Explaining useEffect Hook in React

useEffect hook is one of the most used hooks in React and it specializes in performing side effects in Functional Components.

After the introduction of hooks in React V-16.8, many things that were done by class components which led to many complex situations were solved very easily and tidily.

In this blog, we will mainly discuss the useEffect hook which very easily has replaced all the three lifecycle methods when it comes to performing side-effects.


  1. What is useEffect Hook
  2. Types of side-effects
  3. Syntax
  4. Different cases of useEffect Hook
  5. Conclusion

What is useEffect Hook?

As told, it is used to perform side effects in Functional Components. Side Effects are nothing but actions performed by the functional components that do not affect the output of the Component like fetching data, manipulating DOM, etc.

Let’s see a basic example to understand it better –

We will be making a counter as we did in the case of useState hook,

import React, { useState } from "react";const Practise = () => {const [count, setCount] = useState(0);return (<><div><p>You clicked {count} times</p><button onClick={() => setCount(count + 1)}>Click me</button></div>);</>);};export default Practise;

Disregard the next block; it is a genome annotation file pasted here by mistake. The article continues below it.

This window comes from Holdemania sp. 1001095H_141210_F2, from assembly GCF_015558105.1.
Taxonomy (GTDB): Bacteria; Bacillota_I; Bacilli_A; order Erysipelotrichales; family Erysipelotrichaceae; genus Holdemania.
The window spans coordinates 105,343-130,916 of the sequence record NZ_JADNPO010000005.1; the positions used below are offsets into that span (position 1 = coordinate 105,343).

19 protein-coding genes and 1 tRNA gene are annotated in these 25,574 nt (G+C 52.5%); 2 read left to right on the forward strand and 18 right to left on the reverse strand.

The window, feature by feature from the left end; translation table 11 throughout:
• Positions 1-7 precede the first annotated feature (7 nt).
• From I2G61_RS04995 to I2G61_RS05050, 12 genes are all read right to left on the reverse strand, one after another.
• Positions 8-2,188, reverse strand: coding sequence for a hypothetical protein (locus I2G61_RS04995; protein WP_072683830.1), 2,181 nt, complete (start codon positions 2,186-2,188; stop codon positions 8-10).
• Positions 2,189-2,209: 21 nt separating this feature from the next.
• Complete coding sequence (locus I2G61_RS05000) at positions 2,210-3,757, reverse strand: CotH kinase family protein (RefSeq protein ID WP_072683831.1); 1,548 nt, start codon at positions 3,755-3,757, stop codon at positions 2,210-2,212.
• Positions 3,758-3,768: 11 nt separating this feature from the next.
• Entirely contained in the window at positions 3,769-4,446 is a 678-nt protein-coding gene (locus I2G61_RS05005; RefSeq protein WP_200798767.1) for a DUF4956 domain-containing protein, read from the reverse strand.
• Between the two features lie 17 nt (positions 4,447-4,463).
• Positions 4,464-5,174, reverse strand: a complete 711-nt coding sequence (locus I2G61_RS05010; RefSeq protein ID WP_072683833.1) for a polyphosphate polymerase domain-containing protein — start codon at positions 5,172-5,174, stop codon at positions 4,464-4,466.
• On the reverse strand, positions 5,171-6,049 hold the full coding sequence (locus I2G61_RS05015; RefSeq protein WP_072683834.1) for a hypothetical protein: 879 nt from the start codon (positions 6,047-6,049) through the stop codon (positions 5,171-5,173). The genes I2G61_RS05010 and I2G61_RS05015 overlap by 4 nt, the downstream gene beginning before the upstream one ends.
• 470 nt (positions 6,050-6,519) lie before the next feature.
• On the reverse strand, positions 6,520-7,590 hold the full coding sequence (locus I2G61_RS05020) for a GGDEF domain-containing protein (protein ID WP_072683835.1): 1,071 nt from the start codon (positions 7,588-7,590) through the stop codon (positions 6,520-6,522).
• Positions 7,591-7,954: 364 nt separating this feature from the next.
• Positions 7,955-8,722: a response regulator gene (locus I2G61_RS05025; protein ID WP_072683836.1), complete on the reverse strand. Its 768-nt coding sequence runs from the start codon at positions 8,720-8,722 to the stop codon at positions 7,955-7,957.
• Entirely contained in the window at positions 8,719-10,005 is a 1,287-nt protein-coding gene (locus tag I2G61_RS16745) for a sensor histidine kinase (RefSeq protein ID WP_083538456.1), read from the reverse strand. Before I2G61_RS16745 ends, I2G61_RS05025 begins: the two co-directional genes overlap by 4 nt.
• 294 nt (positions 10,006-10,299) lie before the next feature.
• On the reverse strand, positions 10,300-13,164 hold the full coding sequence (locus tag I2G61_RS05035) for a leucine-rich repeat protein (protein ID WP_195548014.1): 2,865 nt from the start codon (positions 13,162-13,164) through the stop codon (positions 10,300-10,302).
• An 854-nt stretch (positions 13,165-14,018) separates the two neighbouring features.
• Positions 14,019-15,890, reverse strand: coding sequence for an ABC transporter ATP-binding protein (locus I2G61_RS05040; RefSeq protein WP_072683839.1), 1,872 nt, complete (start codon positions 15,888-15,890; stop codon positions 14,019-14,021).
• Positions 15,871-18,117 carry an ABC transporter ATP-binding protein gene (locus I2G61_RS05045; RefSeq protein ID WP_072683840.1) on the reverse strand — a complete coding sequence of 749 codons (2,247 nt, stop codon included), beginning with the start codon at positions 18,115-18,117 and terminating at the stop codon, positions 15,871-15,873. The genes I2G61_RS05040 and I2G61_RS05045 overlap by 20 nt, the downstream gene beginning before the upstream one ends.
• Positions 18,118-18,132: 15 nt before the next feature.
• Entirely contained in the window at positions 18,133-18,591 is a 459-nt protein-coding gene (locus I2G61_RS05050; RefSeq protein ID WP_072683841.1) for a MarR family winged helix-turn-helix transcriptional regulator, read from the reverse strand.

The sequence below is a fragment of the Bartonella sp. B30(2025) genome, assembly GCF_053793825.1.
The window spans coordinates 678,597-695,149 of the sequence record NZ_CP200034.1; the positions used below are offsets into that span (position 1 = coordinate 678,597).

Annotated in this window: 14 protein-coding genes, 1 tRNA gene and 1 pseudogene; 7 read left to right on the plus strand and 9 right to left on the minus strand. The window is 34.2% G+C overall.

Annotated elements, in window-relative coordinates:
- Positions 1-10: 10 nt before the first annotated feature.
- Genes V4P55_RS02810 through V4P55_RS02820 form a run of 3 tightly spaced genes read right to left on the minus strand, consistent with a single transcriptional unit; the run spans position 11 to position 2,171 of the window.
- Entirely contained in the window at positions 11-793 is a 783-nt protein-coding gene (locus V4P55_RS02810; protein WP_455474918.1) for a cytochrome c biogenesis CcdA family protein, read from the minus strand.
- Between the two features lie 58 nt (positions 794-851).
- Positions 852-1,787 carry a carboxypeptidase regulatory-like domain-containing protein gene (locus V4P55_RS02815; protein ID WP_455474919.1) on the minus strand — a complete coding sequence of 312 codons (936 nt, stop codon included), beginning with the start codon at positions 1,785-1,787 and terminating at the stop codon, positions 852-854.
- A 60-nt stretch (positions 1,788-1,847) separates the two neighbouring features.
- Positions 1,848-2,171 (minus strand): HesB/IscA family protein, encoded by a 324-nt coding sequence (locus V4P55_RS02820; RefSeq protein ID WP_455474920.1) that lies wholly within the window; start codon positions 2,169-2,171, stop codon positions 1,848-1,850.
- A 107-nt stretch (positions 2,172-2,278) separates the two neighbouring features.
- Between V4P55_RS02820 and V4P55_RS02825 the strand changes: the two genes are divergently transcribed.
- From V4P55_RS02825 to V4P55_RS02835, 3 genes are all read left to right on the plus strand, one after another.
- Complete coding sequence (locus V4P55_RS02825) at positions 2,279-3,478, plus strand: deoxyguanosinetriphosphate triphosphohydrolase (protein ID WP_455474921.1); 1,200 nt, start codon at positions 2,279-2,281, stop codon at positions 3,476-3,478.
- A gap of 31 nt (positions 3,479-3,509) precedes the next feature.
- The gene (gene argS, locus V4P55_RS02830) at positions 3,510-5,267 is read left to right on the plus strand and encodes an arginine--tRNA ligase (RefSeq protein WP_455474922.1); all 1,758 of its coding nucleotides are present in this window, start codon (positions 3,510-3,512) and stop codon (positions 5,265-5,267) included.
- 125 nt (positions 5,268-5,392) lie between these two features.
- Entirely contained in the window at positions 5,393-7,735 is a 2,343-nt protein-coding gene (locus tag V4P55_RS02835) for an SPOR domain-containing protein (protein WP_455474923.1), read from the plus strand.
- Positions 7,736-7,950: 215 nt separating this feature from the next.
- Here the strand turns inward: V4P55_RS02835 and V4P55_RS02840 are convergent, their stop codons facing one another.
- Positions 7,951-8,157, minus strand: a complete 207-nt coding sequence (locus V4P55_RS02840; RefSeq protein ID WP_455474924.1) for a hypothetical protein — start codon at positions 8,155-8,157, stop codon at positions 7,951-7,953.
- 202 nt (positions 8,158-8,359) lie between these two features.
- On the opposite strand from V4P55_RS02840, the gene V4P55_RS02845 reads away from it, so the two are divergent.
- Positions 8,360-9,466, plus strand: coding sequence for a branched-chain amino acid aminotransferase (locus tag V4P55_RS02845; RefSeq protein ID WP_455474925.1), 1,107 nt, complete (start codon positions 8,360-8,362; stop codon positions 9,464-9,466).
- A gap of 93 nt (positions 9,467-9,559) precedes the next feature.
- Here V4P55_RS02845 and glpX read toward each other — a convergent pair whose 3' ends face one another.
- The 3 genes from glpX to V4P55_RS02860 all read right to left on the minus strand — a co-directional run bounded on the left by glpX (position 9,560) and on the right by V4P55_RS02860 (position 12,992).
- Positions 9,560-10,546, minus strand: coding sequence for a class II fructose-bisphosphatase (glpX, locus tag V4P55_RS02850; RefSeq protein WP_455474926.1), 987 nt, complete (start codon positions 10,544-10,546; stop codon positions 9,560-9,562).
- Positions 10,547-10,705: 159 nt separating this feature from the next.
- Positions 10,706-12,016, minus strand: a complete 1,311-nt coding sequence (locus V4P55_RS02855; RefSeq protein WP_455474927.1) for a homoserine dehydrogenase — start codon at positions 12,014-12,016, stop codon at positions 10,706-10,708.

This is a basic code for updating a counter whenever the button is clicked. This is the perfect example to understand the useState hook, and now it will become the perfect example to understand the useEffect hook.

There are two kinds of side-effects that the useEffect hook performs –

  1. Effects without Cleanup
  2. Effects With Cleanup

Click here for the full article.



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Ateev Duggal

I am a front-end developer from India with over one year of experience in freelancing with skills like Git, HTML5, CSS3, Bootstrap 4&5, and React.